To this one i say “both!” There are game jams, mods that come to moddable games, even indie productions that sadly don't have the budget to pay properly to artists where aspiring artists could work on ! hell even CS2 skins ! anything that will have you in a community while you learn your ins and outs of game engines\implementation will always be a plus. I prefer to see people create cool artwork for mods\projects etc than to just spam artstation and twitter.

    So basically yeah, you can do those two at the same time, and they will help you immensely. Polycount still has a section where you can offer your help for projects !

    Question 4

    What are some of the key things you look for most when hiring juniors?

    To me, i'd rather see juniors that KNOW how to showcase their skills  and that tailor correctly their folio to the role they are achieving, elaborating on that :

    • Clear and clean showcase of the art with lowpoly and uvs and textures, you have to assume i have 0 context of who you are and what you are capable, if you SHOW me what you can do i'll know about it, if you only showcase a kickass rendering of your character but no breakups, i don't know how you got to that result, if you know how to make propper lowpolies, uvs and if you understand the basics of texturing.

    • IS proactive on the search for knowledge and keeps trying to produce assets to study\practise, since artists that barely produce anything for a year, ( even tho i understand people have different backgrounds\struggles ) dont showcase that, i keep seeing the same people posting the same artwork for years on twitter hoping it would get them a job and honestly sometimes having an entitled attitude of “i keep sending my folio that is outdated for two years and not even getting replies ! This industry sucks!”

    • The ability to communicate questions and search for knowledge to me is as important as the art itself, if you're a person that barely asks me questions when I'm open to that and thus struggles in production\stresses themselves is a big no-no. I understand some people are shy, but I can't read minds nor what they are struggling with if they don't tell me. Reading and having questions about whatever documentation\asset samples are a must.

    Question 5

    For those trying to get freelance gigs, how can they reach out to a company to make themselves available for the work?

    LinkedIn message to an art director, spontaneous application on the company career page?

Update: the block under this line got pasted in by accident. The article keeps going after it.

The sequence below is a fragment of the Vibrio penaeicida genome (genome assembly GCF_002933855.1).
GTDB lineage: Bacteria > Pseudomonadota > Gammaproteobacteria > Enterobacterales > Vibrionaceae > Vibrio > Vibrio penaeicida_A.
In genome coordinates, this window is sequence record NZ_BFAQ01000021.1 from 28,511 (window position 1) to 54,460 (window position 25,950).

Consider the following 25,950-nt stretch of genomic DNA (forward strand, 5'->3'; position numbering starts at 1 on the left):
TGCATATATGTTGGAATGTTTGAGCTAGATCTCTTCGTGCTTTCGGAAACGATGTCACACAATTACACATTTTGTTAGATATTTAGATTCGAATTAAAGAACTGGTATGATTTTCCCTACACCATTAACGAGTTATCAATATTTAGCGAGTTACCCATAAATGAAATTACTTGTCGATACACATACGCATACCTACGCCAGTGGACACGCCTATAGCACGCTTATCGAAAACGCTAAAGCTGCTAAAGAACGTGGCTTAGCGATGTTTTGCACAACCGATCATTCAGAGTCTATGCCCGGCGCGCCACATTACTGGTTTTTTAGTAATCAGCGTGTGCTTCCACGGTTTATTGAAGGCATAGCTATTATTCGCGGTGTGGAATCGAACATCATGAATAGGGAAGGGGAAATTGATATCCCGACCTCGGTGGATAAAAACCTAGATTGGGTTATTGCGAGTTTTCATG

Usually contacting Art directors\leads etc directly will depend on their personality\willingness for that. I use the rule of “if they say they allow it, I will contact them”, but if you don't find any instance of those individuals saying they don't mind being contacted, I think it's safe to avoid that. Be mindful that they probably say the same things over and over to aspiring artists ( it's one of the reasons I decided to write this ).

    In terms of freelance gigs, I'd say it's almost the same as the question above : make sure your portfolio showcases that you CAN do the work and that the hiring entities don't have to guess if you can actually do it or not. Also, the constant portfolio\learning output showcased helps alot.

    Question 6 

    This is a location question: Why is it that a lot of junior jobs I find now are in other countries outside of the US? I've seen a lot of positions available in the UK and in Eastern Europe so far.

    I can't answer that one very well because it depends on the necessities of said studios, but I would put the finger on the starting junior context I gave above of them being an investment\risk and those countries having more willingness to take that risk.

    Question 7 

    Given the huge amount of junior applications you have reviewed, what are some of the main mistakes juniors make when applying?

    Basically what was answered on question 4 but i will refer some stuff i really dislike to see : 

    • Fanart using official templates, as in, from a glance it looks like it was made for the game, and stated only on the inside page that its fanart.

    • Entitlement on “deserving” the job even though their portfolio doesn't showcase what we need them to show us.

    • Spamming their always outdated folio

    • Having the portfolio hosted on platforms that make it hard for me to get to the artwork, if i have to search like a detective for artwork where you showcase me what i need to know from question 4, you're in a bad spot as i will simply give up and move on to the next candidate, even if your artwork looks kickass.

    • I don't care about anything other than the art, don't make me click a ton of sections and subsections please.